I don't feel drawn to horror because I can't unsee it easily -- at least as far as movies are concerned. It's like the cave of my mind is painted with glow paint, and the horror hand-shadows there create a glowing anti-image of terror that stays for a long time. Horror, with the exception of Scooby-Doo, almost always delivers me to long-lasting terror. It's not an initiatory ordeal for me; I don't walk out of a scary movie and think, "Oh My God, I feel such a sense of community with my fellow movie goers who survived that movie," I think, "Why the hell did I just pay money for that excruciating memory that will be impossible to un-remember?" (And now every squicky thing I've ever seen before I could glance away is coming back to superimpose itself over my vision.)
Maybe I'm simplifying the article too much, or focusing only on film. Perhaps I'm seeing the genre "horror" and going straight for zombies and the Alien franchise (nope, haven't seen them) and throwing out things I've enjoyed like Edward Gorey, or Neil Gaiman's "Coraline." Maybe if I mentally substitute "creepy and odd" for "horror," the article would resonate more for me.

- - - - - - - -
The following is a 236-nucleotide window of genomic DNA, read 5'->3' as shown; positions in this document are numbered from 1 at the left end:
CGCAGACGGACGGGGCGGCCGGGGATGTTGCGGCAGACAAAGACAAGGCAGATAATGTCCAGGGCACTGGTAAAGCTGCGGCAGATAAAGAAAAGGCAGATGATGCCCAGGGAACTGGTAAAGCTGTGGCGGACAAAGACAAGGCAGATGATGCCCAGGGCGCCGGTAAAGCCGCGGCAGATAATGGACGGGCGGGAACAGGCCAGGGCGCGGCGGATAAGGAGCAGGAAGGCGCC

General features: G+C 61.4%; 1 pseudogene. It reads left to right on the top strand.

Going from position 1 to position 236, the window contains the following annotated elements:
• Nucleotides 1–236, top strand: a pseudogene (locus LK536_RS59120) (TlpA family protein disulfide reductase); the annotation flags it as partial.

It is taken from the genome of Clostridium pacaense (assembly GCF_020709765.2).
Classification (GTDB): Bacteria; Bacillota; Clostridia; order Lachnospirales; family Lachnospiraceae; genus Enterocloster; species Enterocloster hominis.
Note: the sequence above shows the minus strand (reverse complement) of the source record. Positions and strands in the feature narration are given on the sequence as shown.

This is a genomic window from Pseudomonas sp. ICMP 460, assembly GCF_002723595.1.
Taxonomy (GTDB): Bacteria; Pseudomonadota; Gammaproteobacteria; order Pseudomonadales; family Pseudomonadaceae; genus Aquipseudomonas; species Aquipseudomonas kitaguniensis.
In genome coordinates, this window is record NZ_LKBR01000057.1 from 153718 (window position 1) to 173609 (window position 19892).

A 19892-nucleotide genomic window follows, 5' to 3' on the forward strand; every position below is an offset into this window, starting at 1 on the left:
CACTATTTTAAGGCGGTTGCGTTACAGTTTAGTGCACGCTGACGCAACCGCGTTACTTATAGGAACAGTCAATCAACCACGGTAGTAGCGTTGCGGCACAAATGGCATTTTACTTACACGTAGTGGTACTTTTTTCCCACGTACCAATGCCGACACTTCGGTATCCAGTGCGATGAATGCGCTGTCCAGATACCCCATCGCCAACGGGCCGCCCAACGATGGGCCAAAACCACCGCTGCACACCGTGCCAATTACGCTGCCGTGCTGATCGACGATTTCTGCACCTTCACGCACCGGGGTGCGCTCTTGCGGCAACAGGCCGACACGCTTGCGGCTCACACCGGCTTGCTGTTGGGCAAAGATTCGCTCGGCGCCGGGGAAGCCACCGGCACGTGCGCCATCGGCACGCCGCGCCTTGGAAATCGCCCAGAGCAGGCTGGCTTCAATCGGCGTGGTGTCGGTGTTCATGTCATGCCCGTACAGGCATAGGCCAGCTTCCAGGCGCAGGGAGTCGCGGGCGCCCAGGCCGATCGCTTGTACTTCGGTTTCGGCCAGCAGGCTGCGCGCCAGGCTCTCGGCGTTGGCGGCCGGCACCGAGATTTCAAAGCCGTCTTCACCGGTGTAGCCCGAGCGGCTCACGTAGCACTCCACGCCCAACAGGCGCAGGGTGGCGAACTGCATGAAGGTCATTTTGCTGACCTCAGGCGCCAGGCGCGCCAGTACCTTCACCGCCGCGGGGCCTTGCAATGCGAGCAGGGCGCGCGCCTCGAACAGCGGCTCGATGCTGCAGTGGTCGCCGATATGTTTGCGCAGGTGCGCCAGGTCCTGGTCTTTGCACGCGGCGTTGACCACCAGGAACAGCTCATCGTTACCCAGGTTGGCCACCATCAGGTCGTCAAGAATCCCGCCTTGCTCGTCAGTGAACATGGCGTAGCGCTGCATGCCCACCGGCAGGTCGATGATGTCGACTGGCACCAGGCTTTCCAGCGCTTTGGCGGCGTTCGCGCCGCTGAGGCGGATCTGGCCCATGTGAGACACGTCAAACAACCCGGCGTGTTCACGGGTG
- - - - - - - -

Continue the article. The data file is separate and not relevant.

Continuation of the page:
Oddly, I've written some stories that people think have horror elements. All I can say is that I didn't set out to write horror (OK, except for that one micro-fiction anthology). Thinking about that micro-horror piece some more, I suppose that I write horror when I look at wonder through a cynical lens.
Maybe one person's wonder is another person's horror.